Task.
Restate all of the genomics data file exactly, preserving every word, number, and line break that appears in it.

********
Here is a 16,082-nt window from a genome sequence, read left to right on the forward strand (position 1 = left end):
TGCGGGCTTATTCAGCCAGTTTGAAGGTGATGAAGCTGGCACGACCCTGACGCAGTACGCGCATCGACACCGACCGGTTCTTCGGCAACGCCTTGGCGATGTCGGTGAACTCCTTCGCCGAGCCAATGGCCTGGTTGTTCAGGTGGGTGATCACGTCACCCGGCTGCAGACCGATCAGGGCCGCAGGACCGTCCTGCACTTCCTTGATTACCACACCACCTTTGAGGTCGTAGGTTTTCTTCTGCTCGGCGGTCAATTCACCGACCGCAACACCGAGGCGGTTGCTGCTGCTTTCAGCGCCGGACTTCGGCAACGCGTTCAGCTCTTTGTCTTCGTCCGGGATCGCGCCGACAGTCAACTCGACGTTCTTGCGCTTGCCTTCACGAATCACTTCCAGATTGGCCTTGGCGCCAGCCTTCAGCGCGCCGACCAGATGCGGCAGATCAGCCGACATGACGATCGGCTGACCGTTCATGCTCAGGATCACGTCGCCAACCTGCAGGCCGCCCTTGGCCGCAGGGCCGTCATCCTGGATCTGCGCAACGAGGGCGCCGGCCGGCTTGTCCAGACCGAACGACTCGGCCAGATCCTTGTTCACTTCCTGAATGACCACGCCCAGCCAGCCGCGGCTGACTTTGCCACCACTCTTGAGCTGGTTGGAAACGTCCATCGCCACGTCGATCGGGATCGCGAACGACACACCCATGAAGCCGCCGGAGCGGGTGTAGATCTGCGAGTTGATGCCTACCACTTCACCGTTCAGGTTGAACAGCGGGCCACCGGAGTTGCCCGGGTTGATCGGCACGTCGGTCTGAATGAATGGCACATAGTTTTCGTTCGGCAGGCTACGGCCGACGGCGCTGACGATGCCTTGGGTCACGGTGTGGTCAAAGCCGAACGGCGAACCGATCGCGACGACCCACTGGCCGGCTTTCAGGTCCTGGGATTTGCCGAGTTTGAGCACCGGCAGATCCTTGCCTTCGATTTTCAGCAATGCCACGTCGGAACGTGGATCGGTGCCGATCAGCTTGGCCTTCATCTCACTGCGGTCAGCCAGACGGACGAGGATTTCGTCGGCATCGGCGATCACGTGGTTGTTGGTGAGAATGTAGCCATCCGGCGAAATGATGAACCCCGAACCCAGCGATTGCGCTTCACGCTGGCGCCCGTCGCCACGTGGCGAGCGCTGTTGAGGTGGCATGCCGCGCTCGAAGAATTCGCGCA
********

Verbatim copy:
Here is a 16,082-nt window from a genome sequence, read left to right on the forward strand (position 1 = left end):
TGCGGGCTTATTCAGCCAGTTTGAAGGTGATGAAGCTGGCACGACCCTGACGCAGTACGCGCATCGACACCGACCGGTTCTTCGGCAACGCCTTGGCGATGTCGGTGAACTCCTTCGCCGAGCCAATGGCCTGGTTGTTCAGGTGGGTGATCACGTCACCCGGCTGCAGACCGATCAGGGCCGCAGGACCGTCCTGCACTTCCTTGATTACCACACCACCTTTGAGGTCGTAGGTTTTCTTCTGCTCGGCGGTCAATTCACCGACCGCAACACCGAGGCGGTTGCTGCTGCTTTCAGCGCCGGACTTCGGCAACGCGTTCAGCTCTTTGTCTTCGTCCGGGATCGCGCCGACAGTCAACTCGACGTTCTTGCGCTTGCCTTCACGAATCACTTCCAGATTGGCCTTGGCGCCAGCCTTCAGCGCGCCGACCAGATGCGGCAGATCAGCCGACATGACGATCGGCTGACCGTTCATGCTCAGGATCACGTCGCCAACCTGCAGGCCGCCCTTGGCCGCAGGGCCGTCATCCTGGATCTGCGCAACGAGGGCGCCGGCCGGCTTGTCCAGACCGAACGACTCGGCCAGATCCTTGTTCACTTCCTGAATGACCACGCCCAGCCAGCCGCGGCTGACTTTGCCACCACTCTTGAGCTGGTTGGAAACGTCCATCGCCACGTCGATCGGGATCGCGAACGACACACCCATGAAGCCGCCGGAGCGGGTGTAGATCTGCGAGTTGATGCCTACCACTTCACCGTTCAGGTTGAACAGCGGGCCACCGGAGTTGCCCGGGTTGATCGGCACGTCGGTCTGAATGAATGGCACATAGTTTTCGTTCGGCAGGCTACGGCCGACGGCGCTGACGATGCCTTGGGTCACGGTGTGGTCAAAGCCGAACGGCGAACCGATCGCGACGACCCACTGGCCGGCTTTCAGGTCCTGGGATTTGCCGAGTTTGAGCACCGGCAGATCCTTGCCTTCGATTTTCAGCAATGCCACGTCGGAACGTGGATCGGTGCCGATCAGCTTGGCCTTCATCTCACTGCGGTCAGCCAGACGGACGAGGATTTCGTCGGCATCGGCGATCACGTGGTTGTTGGTGAGAATGTAGCCATCCGGCGAAATGATGAACCCCGAACCCAGCGATTGCGCTTCACGCTGGCGCCCGTCGCCACGTGGCGAGCGCTGTTGAGGTGGCATGCCGCGCTCGAAGAATTCGCGCA